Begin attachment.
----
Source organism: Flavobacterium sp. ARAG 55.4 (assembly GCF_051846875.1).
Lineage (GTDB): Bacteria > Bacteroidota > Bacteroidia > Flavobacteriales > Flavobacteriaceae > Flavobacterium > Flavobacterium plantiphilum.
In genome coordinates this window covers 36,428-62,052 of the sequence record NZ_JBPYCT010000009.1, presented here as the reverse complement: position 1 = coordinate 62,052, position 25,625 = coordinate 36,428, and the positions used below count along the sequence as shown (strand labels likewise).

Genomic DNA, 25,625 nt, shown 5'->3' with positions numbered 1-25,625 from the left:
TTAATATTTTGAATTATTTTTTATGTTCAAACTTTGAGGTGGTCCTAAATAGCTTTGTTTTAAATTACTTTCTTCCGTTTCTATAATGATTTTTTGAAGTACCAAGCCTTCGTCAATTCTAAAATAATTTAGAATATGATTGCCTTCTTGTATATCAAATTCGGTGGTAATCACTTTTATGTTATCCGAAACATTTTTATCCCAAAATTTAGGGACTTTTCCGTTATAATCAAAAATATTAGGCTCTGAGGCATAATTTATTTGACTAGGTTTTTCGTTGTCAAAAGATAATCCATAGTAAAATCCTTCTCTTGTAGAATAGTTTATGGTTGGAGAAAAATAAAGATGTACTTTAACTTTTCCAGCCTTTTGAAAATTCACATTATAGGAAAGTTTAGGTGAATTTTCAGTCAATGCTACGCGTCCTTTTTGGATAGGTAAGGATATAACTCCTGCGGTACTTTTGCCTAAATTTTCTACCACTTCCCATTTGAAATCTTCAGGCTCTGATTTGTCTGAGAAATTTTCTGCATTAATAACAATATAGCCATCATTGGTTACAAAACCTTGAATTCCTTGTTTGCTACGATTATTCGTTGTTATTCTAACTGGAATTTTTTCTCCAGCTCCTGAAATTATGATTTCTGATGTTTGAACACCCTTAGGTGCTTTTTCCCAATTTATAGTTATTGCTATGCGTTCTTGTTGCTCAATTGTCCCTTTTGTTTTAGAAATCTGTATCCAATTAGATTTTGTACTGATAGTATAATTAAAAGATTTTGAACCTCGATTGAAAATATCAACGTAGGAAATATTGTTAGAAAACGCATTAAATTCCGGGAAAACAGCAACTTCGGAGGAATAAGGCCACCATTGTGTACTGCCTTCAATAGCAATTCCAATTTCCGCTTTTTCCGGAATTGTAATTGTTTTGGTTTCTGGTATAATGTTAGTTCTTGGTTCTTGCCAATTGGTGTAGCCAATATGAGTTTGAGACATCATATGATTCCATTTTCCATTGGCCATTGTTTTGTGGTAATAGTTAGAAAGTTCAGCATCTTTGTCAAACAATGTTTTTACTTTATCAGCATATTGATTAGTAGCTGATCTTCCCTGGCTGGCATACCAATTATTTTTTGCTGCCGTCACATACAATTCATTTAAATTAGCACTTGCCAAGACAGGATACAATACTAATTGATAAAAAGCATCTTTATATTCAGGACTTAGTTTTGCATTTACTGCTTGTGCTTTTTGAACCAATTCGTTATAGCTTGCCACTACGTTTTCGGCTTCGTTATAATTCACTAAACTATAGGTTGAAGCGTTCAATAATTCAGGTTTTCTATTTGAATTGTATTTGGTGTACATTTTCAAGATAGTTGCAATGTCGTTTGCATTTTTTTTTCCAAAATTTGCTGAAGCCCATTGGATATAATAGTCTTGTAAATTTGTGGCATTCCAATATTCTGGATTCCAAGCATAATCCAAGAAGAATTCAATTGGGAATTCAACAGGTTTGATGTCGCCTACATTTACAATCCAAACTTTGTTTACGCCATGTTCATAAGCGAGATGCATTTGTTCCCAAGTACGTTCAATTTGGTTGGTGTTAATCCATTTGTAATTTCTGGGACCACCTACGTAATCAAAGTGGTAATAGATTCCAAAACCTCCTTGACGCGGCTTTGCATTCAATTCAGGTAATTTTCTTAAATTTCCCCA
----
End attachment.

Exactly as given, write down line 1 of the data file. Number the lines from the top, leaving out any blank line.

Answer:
Source organism: Flavobacterium sp. ARAG 55.4 (assembly GCF_051846875.1).